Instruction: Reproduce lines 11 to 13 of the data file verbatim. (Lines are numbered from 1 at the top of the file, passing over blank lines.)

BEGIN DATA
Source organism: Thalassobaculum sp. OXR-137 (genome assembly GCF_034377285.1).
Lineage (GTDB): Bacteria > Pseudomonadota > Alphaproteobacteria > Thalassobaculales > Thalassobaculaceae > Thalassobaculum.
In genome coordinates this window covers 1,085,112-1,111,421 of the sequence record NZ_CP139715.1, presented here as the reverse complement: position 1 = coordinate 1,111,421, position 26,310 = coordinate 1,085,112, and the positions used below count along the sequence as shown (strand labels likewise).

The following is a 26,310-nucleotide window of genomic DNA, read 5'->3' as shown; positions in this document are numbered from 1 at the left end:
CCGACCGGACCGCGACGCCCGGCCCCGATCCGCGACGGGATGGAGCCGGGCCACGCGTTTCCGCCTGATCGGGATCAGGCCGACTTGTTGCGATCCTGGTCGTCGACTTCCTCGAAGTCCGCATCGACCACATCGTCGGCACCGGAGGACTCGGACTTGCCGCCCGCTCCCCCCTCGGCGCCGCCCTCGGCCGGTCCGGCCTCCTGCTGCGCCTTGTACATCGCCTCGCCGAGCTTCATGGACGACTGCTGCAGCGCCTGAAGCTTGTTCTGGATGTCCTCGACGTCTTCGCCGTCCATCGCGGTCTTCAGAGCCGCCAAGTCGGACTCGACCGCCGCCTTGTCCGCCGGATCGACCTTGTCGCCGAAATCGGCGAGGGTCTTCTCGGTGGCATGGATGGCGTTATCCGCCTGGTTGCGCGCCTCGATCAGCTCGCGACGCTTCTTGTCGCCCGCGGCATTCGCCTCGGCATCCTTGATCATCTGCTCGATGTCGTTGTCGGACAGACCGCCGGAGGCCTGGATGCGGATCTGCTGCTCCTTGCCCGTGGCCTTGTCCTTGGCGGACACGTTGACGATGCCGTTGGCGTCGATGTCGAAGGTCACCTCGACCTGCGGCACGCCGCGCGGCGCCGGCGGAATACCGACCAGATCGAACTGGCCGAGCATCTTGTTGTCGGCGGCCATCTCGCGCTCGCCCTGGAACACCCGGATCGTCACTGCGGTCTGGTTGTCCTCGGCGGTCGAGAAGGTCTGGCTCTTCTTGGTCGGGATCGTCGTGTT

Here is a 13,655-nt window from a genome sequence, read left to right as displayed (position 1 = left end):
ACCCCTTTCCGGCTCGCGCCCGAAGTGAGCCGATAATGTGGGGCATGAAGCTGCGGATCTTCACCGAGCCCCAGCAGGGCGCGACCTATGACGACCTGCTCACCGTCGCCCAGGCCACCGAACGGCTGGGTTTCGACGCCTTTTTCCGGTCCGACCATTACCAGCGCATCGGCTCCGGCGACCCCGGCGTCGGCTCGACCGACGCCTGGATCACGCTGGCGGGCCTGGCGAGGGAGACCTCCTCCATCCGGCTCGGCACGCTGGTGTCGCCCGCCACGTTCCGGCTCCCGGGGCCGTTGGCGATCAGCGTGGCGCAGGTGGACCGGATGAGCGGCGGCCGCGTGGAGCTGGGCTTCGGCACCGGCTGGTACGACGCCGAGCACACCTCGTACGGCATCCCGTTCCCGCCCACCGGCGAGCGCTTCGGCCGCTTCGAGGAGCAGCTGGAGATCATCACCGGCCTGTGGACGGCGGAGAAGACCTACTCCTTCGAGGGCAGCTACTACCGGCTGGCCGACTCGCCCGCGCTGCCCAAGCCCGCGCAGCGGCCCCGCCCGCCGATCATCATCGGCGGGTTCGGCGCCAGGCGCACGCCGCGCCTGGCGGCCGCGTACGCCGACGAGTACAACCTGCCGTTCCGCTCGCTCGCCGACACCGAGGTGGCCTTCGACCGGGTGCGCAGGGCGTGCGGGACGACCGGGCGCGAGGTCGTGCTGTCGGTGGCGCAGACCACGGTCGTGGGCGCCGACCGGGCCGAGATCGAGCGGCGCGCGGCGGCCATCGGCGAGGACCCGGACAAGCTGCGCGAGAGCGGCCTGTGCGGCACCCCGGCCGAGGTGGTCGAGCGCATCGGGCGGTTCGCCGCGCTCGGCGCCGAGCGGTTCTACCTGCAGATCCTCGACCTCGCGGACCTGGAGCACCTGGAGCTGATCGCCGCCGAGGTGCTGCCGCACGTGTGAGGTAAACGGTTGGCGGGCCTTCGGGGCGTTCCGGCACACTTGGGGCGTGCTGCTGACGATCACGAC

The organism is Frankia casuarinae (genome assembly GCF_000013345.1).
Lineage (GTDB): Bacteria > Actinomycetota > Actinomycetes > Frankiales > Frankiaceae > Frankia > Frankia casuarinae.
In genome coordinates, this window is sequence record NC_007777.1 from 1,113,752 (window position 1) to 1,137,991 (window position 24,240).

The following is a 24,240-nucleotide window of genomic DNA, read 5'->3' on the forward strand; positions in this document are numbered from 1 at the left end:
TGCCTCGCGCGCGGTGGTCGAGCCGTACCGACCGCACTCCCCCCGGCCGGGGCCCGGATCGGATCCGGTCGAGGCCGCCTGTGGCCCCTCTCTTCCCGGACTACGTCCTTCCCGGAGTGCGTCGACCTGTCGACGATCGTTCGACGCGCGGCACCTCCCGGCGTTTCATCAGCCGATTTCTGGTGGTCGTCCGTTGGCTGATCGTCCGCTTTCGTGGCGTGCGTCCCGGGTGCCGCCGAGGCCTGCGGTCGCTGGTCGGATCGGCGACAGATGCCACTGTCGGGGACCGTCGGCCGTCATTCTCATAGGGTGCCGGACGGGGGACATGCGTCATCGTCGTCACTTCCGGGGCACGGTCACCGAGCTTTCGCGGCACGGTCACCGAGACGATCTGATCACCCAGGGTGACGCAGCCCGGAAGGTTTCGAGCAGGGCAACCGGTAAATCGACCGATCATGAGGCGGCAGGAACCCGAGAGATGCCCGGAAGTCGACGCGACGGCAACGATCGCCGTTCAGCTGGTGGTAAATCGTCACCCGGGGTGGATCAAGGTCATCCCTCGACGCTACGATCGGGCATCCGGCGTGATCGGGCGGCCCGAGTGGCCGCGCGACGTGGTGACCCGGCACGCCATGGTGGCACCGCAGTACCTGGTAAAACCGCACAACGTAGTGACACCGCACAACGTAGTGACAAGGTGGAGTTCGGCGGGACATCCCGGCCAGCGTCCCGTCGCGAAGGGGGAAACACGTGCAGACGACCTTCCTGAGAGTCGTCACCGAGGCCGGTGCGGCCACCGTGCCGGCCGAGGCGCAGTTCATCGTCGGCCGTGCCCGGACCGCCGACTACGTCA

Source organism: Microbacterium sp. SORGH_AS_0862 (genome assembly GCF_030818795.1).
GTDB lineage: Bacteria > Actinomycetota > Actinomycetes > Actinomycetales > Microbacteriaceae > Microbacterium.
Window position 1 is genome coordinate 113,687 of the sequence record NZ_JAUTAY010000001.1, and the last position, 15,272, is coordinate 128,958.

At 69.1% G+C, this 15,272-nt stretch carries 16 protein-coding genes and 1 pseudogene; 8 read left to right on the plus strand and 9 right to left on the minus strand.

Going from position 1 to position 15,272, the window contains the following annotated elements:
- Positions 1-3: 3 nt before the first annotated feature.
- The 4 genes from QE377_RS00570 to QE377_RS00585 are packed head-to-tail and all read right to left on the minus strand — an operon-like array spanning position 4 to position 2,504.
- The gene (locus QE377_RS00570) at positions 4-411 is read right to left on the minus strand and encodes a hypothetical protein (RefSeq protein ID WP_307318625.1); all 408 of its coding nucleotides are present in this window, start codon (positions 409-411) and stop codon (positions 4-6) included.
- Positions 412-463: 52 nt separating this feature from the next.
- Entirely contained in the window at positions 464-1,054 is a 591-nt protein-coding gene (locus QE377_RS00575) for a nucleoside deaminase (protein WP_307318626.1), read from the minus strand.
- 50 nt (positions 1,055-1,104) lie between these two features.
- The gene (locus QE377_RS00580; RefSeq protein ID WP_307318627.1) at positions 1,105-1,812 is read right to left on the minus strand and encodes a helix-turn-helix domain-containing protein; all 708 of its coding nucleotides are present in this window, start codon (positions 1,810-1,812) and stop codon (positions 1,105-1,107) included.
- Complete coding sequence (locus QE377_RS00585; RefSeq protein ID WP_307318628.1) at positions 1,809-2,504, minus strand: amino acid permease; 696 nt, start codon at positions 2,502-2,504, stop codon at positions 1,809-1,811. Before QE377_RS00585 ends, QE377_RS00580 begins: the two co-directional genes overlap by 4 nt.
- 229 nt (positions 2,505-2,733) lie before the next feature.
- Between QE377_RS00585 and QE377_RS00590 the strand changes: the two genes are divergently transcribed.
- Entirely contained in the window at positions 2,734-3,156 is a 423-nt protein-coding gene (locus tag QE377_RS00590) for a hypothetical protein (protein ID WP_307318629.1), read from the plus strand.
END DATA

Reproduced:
The following is a 24,240-nucleotide window of genomic DNA, read 5'->3' on the forward strand; positions in this document are numbered from 1 at the left end:
TGCCTCGCGCGCGGTGGTCGAGCCGTACCGACCGCACTCCCCCCGGCCGGGGCCCGGATCGGATCCGGTCGAGGCCGCCTGTGGCCCCTCTCTTCCCGGACTACGTCCTTCCCGGAGTGCGTCGACCTGTCGACGATCGTTCGACGCGCGGCACCTCCCGGCGTTTCATCAGCCGATTTCTGGTGGTCGTCCGTTGGCTGATCGTCCGCTTTCGTGGCGTGCGTCCCGGGTGCCGCCGAGGCCTGCGGTCGCTGGTCGGATCGGCGACAGATGCCACTGTCGGGGACCGTCGGCCGTCATTCTCATAGGGTGCCGGACGGGGGACATGCGTCATCGTCGTCACTTCCGGGGCACGGTCACCGAGCTTTCGCGGCACGGTCACCGAGACGATCTGATCACCCAGGGTGACGCAGCCCGGAAGGTTTCGAGCAGGGCAACCGGTAAATCGACCGATCATGAGGCGGCAGGAACCCGAGAGATGCCCGGAAGTCGACGCGACGGCAACGATCGCCGTTCAGCTGGTGGTAAATCGTCACCCGGGGTGGATCAAGGTCATCCCTCGACGCTACGATCGGGCATCCGGCGTGATCGGGCGGCCCGAGTGGCCGCGCGACGTGGTGACCCGGCACGCCATGGTGGCACCGCAGTACCTGGTAAAACCGCACAACGTAGTGACACCGCACAACGTAGTGACAAGGTGGAGTTCGGCGGGACATCCCGGCCAGCGTCCCGTCGCGAAGGGGGAAACACGTGCAGACGACCTTCCTGAGAGTCGTCACCGAGGCCGGTGCGGCCACCGTGCCGGCCGAGGCGCAGTTCATCGTCGGCCGTGCCCGGACCGCCGACTACGTCA

Source organism: Microbacterium sp. SORGH_AS_0862 (genome assembly GCF_030818795.1).